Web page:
Triangle investors have plans to grow A Southern Season

Staff WriterAugust 4, 2011 

A Southern Season, Chapel Hill's landmark gourmet food store for more than 35 years, has been sold to a local investment firm with plans to expand the brand throughout the Southeast.

"This is not a 200-store chain, but it could be a 15-store chain," said Clay Hamner, a Chapel Hill entrepreneur and managing partner of TC Capital Fund, which bought the firm from owner Michael Barefoot this week. Hamner said Charlotte, Atlanta and Birmingham could be future locations.

Barefoot, 61, started the small specialty food store in 1975. He transformed it over the decades into not only a gastronomic destination for the state's wine and food lovers but also a vibrant mail-order business with more than $30 million in combined annual sales.

Tuesday evening's announcement of the sale capped several months of rumors that the store has been struggling financially.

Barefoot explained that his business took a huge hit with the recent economic downturn. Much of his business relies on gift basket and retail sales around the holidays. "2008 - for us and all small businesses - was just killer," he said Wednesday.

In response, Barefoot said he laid off about two dozen employees, instituted a 10 percent pay cut for all employees, shortened store hours and eliminated inventory.

Beyond that, A Southern Season is surrounded by competition. In 2007, Trader Joe's, which has its own rabid following among foodies, opened in nearby Eastgate Shopping Center. In 2008, a nearby Whole Foods store introduced an 11,000-square-foot expansion.

It was during this time that Hamner approached Barefoot about investing in A Southern Season. Barefoot initially declined, but two things changed his mind. First, he was nearing retirement age, and second, the store's recovery to peak annual sales of more than $30 million was slower than expected.

Those involved declined to disclose financial details of the deal.

However, Barefoot will remain as a consultant for five years. He and company Vice President Tim Manale are still shareholders. The company's third partner and chief financial officer, Briggs Wesche, will remain an employee but will no longer be an owner.

"We all feel like it's a very positive thing," Barefoot said about the sale. "We're going to be able to do things that we haven't been able to do."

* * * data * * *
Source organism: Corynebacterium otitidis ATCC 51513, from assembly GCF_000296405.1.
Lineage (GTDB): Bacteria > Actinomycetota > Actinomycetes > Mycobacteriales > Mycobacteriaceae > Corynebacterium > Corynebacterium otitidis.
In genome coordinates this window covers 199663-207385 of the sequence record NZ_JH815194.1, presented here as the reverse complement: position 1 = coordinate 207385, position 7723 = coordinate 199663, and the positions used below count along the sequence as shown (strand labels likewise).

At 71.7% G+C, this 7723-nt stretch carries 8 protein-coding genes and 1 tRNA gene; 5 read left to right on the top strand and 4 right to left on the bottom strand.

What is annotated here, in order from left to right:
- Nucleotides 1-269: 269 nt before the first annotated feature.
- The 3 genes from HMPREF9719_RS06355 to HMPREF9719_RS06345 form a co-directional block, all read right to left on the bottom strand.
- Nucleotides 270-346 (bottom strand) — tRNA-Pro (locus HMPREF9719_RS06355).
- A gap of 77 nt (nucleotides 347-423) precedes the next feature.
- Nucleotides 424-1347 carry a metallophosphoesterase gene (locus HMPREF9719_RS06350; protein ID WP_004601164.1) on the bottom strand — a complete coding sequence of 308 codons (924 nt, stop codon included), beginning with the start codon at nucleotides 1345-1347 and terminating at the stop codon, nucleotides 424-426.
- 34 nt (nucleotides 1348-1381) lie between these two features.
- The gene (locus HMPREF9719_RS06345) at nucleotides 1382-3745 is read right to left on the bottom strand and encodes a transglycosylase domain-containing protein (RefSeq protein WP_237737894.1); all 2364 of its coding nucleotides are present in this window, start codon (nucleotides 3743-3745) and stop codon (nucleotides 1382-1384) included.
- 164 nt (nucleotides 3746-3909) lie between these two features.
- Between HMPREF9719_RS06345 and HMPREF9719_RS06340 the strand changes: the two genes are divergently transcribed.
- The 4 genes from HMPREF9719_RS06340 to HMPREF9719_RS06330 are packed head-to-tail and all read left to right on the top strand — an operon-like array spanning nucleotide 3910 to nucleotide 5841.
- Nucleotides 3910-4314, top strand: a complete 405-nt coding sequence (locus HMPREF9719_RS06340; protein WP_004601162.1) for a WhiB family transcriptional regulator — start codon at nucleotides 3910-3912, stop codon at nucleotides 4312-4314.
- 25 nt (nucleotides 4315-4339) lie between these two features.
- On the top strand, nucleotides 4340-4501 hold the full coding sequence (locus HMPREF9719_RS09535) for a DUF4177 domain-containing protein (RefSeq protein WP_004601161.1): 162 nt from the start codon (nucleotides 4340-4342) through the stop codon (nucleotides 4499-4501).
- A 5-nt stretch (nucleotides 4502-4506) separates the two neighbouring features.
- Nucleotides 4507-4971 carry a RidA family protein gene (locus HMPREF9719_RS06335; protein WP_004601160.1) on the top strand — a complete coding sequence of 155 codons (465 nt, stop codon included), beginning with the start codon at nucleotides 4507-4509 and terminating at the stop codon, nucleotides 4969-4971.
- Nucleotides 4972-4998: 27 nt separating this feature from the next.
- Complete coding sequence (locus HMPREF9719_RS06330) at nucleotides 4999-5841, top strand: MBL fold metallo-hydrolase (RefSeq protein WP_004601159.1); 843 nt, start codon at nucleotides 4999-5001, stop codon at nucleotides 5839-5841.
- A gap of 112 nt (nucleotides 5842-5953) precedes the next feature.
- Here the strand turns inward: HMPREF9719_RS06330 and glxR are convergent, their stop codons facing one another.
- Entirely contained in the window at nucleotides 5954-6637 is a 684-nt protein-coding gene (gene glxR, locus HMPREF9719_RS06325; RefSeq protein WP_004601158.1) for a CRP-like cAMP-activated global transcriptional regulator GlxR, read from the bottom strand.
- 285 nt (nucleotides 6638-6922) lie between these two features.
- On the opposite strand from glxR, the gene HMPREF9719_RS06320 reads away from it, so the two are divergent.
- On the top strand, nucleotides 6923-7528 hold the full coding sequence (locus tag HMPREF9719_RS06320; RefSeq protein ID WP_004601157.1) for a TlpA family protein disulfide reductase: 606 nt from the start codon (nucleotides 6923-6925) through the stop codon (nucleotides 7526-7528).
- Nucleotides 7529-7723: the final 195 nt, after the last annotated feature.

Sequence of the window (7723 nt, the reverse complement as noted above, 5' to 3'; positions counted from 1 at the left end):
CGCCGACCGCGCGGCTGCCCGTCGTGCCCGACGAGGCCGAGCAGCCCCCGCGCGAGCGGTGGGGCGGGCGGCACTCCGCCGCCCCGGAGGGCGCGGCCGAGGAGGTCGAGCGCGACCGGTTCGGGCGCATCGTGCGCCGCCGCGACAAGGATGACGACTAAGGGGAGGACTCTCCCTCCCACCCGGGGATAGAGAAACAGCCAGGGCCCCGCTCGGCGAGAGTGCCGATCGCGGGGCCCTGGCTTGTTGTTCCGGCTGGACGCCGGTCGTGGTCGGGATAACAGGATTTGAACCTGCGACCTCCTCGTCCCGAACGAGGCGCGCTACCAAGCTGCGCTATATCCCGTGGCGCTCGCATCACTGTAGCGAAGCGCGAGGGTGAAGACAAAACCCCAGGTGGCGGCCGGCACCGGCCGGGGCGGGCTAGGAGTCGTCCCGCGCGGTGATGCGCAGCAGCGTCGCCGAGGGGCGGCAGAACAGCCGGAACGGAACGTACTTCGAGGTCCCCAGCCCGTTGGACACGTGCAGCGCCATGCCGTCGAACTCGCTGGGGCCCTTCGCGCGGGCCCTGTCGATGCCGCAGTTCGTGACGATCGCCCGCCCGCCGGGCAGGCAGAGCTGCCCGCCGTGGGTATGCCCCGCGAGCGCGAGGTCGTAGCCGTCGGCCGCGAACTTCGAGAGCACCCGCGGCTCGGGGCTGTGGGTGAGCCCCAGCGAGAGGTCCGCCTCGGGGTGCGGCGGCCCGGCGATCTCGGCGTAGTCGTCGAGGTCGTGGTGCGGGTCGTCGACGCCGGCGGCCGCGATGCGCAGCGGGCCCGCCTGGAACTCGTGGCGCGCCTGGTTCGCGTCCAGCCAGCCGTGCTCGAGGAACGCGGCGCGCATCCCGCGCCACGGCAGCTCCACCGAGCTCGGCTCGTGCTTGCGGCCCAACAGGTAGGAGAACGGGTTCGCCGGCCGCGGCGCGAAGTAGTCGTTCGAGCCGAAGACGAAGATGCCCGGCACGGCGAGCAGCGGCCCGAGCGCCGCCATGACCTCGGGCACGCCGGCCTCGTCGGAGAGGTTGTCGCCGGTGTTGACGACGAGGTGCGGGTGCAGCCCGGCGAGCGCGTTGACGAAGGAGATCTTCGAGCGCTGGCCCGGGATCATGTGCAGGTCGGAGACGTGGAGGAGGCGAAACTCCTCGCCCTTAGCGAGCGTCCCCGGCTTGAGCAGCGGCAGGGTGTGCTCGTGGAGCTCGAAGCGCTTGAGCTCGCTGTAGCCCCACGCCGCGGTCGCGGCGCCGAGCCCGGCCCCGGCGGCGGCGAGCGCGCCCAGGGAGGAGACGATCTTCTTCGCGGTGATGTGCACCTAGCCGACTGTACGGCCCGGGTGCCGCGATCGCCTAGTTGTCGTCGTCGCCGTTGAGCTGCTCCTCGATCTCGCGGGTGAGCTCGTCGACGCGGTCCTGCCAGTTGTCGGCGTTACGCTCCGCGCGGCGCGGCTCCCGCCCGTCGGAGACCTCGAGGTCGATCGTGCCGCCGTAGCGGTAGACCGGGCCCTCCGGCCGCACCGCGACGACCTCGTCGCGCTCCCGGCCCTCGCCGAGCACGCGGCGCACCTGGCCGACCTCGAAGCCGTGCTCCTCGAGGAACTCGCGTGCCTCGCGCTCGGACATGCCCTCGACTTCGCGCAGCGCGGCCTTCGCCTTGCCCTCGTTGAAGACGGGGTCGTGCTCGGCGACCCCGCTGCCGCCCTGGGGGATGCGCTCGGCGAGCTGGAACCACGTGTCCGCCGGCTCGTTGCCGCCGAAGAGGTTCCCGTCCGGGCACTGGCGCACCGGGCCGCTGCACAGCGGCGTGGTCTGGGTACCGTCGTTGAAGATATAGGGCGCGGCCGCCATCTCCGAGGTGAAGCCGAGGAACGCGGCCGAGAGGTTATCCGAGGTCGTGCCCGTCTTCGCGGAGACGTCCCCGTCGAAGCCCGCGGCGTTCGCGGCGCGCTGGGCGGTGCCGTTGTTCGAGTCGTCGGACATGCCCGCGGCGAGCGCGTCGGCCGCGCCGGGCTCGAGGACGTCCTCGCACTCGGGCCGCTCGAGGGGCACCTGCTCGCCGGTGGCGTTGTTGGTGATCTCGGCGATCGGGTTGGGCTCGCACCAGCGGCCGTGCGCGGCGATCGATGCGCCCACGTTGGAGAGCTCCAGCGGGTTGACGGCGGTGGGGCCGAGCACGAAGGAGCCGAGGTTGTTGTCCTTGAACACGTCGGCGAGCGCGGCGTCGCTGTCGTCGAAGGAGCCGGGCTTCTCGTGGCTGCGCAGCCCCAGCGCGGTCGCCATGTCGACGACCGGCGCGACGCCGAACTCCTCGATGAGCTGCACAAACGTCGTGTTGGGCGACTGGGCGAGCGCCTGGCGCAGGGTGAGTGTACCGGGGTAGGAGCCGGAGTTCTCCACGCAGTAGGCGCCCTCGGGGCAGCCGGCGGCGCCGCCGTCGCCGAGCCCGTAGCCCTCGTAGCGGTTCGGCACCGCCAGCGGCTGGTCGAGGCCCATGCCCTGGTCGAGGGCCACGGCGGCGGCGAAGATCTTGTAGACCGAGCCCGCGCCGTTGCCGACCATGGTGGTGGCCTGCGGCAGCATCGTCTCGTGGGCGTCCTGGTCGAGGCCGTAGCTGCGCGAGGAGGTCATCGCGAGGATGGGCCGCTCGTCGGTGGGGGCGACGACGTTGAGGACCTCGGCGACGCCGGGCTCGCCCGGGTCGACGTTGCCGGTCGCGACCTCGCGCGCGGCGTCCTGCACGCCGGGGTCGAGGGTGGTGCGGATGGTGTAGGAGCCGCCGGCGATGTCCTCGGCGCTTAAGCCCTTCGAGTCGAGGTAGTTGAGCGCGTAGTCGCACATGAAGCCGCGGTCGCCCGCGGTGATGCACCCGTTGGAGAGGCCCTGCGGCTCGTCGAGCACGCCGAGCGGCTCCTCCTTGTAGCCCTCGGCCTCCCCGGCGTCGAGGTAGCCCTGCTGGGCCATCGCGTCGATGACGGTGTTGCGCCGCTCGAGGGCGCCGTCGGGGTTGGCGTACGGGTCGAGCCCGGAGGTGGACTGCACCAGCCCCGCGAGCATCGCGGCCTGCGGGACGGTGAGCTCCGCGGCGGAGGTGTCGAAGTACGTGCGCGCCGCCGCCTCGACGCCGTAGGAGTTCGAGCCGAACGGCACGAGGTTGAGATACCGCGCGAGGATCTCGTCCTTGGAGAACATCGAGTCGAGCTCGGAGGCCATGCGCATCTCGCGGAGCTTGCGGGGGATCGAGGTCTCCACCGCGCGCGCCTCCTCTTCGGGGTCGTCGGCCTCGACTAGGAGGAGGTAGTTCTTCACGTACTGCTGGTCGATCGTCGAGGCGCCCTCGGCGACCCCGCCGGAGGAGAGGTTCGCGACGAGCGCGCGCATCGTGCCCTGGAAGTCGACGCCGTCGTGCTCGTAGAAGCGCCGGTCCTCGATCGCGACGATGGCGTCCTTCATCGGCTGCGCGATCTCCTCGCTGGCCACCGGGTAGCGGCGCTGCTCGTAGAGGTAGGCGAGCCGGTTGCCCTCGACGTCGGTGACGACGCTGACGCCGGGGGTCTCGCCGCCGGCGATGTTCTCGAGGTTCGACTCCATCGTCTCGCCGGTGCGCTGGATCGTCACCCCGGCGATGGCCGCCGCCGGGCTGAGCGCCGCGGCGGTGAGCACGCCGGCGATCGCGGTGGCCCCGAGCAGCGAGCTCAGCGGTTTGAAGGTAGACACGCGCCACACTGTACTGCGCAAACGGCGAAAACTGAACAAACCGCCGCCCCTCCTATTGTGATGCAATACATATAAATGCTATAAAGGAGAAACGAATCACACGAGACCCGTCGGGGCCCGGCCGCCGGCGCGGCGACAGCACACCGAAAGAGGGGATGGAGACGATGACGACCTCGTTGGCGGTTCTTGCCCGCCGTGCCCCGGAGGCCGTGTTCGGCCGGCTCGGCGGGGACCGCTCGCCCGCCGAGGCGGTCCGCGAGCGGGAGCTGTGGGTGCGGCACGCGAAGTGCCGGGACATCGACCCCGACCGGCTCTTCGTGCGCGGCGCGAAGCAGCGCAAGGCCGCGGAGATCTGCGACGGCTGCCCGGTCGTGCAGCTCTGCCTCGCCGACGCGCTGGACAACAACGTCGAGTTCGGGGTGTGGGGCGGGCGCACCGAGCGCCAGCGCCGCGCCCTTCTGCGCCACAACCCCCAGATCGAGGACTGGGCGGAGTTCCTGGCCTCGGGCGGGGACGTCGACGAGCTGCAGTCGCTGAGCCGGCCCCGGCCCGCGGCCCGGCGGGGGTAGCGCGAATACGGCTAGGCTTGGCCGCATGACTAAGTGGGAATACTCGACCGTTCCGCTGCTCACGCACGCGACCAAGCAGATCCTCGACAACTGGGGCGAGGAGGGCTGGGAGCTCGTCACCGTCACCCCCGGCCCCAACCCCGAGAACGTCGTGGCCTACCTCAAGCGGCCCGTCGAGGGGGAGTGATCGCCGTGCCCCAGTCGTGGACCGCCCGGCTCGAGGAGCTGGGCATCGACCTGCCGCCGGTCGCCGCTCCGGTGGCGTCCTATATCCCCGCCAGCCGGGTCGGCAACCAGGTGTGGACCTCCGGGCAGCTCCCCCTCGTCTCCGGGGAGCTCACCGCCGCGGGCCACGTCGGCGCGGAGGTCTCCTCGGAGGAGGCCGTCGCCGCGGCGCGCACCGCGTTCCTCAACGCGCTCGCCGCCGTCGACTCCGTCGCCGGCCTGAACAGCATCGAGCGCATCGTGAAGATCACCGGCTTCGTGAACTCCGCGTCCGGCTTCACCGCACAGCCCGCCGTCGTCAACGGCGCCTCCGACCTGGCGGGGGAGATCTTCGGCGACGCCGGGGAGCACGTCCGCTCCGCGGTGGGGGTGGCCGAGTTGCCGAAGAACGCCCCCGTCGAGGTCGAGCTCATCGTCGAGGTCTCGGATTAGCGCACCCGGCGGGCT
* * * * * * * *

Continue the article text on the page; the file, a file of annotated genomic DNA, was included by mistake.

Hamner has brought in Larry Shaw as company president. Shaw, who lives in Chapel Hill, worked for Nordstrom. He was an executive vice president at The Vermont Country Store when its annual sales increased to nearly $100 million from $40 million. He also worked as a consultant for Eddie Bauer, J. Jill and Green Mountain Coffee.

Beyond improving and redesigning the company's website, Shaw said his main goal is to improve customers' experience in the store.

A couple of changes were visible Wednesday: Employees had ditched their more formal uniform of black shirts and black pants for golden A Southern Season T-shirts, black pants and black aprons. The front entrance now includes a hostess stand for the Weathervane restaurant, which at times felt disconnected from the store.

Hamner, who also teaches at UNC's Kenan-Flagler Business School, says he usually invests in medical or software companies, wholesalers and manufacturers. He does occasionally invest in retail, including Kleinfeld, a Manhattan bridal boutique made famous by TLC's television show, "Say Yes to the Dress."

TC Capital Fund, which bought A Southern Season, is a joint venture between Hamner's Carrboro Capital and Tryon Capital Ventures. But Hamner explained that the investors all have connections to the Triangle and were intrigued by the possibility of building a well-regarded local brand.

"This is an important part of the Chapel Hill community," he added.

News researchers Brooke Cain and David Raynor contributed to this report.

andrea.weigl@newsobserver.com or 919-829-4848

News & Observer is pleased to provide this opportunity to share information, experiences and observations about what's in the news. Some of the comments may be reprinted elsewhere in the site or in the newspaper. We encourage lively, open debate on the issues of the day, and ask that you refrain from profanity, hate speech, personal comments and remarks that are off point. Thank you for taking the time to offer your thoughts.

Commenting FAQs | Terms of Service